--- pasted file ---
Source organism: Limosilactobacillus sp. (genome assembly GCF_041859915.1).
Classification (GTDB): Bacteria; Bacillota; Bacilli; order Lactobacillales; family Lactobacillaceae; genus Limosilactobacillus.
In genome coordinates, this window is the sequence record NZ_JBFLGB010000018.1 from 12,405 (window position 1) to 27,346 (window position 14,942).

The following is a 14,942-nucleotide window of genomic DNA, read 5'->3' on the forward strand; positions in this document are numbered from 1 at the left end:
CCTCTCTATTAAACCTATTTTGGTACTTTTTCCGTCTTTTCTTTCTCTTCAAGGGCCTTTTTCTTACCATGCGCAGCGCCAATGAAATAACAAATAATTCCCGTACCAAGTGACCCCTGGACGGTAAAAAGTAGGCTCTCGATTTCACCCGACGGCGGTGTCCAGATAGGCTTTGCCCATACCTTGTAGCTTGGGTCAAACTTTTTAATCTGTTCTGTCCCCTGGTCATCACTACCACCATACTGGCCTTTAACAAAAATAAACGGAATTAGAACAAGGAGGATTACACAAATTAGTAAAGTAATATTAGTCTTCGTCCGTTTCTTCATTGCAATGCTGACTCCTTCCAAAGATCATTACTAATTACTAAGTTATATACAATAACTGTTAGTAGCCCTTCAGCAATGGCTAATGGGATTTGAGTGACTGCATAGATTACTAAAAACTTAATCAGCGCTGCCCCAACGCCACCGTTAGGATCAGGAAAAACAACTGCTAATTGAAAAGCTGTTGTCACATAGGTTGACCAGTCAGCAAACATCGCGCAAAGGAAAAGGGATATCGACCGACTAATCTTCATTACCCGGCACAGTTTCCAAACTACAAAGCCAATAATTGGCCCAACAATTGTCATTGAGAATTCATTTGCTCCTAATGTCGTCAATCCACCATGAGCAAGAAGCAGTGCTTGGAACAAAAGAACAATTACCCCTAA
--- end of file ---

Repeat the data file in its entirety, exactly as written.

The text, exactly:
Source organism: Limosilactobacillus sp. (genome assembly GCF_041859915.1).
Classification (GTDB): Bacteria; Bacillota; Bacilli; order Lactobacillales; family Lactobacillaceae; genus Limosilactobacillus.
In genome coordinates, this window is the sequence record NZ_JBFLGB010000018.1 from 12,405 (window position 1) to 27,346 (window position 14,942).

The following is a 14,942-nucleotide window of genomic DNA, read 5'->3' on the forward strand; positions in this document are numbered from 1 at the left end:
CCTCTCTATTAAACCTATTTTGGTACTTTTTCCGTCTTTTCTTTCTCTTCAAGGGCCTTTTTCTTACCATGCGCAGCGCCAATGAAATAACAAATAATTCCCGTACCAAGTGACCCCTGGACGGTAAAAAGTAGGCTCTCGATTTCACCCGACGGCGGTGTCCAGATAGGCTTTGCCCATACCTTGTAGCTTGGGTCAAACTTTTTAATCTGTTCTGTCCCCTGGTCATCACTACCACCATACTGGCCTTTAACAAAAATAAACGGAATTAGAACAAGGAGGATTACACAAATTAGTAAAGTAATATTAGTCTTCGTCCGTTTCTTCATTGCAATGCTGACTCCTTCCAAAGATCATTACTAATTACTAAGTTATATACAATAACTGTTAGTAGCCCTTCAGCAATGGCTAATGGGATTTGAGTGACTGCATAGATTACTAAAAACTTAATCAGCGCTGCCCCAACGCCACCGTTAGGATCAGGAAAAACAACTGCTAATTGAAAAGCTGTTGTCACATAGGTTGACCAGTCAGCAAACATCGCGCAAAGGAAAAGGGATATCGACCGACTAATCTTCATTACCCGGCACAGTTTCCAAACTACAAAGCCAATAATTGGCCCAACAATTGTCATTGAGAATTCATTTGCTCCTAATGTCGTCAATCCACCATGAGCAAGAAGCAGTGCTTGGAACAAAAGAACAATTACCCCTAA